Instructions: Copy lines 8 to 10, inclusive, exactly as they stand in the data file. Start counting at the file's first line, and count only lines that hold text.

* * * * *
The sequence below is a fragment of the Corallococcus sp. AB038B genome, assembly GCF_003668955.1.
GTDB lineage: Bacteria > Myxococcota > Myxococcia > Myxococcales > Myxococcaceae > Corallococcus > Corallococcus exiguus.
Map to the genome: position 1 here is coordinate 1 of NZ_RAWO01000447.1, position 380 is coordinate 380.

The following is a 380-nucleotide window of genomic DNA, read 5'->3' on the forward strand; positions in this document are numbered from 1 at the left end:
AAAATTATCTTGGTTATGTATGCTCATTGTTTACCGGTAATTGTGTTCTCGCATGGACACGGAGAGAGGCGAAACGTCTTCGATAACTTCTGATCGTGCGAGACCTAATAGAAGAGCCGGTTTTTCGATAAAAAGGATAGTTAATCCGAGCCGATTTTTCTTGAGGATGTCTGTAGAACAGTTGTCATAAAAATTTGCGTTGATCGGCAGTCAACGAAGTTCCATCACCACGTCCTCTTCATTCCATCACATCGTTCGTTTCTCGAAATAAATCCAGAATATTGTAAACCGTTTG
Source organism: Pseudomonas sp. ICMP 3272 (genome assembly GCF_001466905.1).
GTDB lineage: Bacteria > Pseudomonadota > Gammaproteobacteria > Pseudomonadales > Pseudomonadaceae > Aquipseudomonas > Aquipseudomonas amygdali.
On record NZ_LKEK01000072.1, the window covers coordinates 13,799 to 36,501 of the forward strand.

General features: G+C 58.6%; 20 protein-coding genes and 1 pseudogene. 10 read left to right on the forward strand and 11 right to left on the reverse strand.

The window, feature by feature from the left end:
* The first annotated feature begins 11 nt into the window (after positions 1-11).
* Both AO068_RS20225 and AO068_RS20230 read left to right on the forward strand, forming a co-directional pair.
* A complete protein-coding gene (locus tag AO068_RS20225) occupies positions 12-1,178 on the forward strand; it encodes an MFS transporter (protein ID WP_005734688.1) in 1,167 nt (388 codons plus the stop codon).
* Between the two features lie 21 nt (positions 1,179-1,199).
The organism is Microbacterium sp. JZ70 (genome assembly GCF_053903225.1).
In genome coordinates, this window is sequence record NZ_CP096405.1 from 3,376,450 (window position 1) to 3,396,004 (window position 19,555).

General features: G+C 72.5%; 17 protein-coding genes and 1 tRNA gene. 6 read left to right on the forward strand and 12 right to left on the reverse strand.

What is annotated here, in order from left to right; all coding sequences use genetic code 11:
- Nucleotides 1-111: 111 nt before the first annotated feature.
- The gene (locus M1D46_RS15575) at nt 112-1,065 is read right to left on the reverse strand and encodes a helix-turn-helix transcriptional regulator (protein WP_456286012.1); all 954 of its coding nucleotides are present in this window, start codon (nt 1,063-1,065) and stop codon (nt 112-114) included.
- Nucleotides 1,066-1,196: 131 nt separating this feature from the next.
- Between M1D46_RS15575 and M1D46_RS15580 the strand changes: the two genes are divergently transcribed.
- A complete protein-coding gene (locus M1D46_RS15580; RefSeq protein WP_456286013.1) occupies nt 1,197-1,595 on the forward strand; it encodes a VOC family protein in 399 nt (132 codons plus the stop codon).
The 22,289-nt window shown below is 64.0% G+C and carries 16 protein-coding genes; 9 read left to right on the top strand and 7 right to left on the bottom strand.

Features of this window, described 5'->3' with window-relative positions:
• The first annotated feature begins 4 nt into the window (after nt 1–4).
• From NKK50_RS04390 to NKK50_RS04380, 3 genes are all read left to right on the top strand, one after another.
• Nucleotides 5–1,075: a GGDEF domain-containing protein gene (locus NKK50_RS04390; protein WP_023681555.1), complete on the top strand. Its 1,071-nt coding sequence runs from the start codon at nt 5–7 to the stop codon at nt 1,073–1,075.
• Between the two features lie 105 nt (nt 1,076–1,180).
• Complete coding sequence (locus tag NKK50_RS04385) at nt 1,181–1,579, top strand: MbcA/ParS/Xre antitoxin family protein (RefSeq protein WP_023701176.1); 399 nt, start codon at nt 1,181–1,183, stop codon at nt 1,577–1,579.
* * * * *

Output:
On record NZ_LKEK01000072.1, the window covers coordinates 13,799 to 36,501 of the forward strand.

General features: G+C 58.6%; 20 protein-coding genes and 1 pseudogene. 10 read left to right on the forward strand and 11 right to left on the reverse strand.

The window, feature by feature from the left end: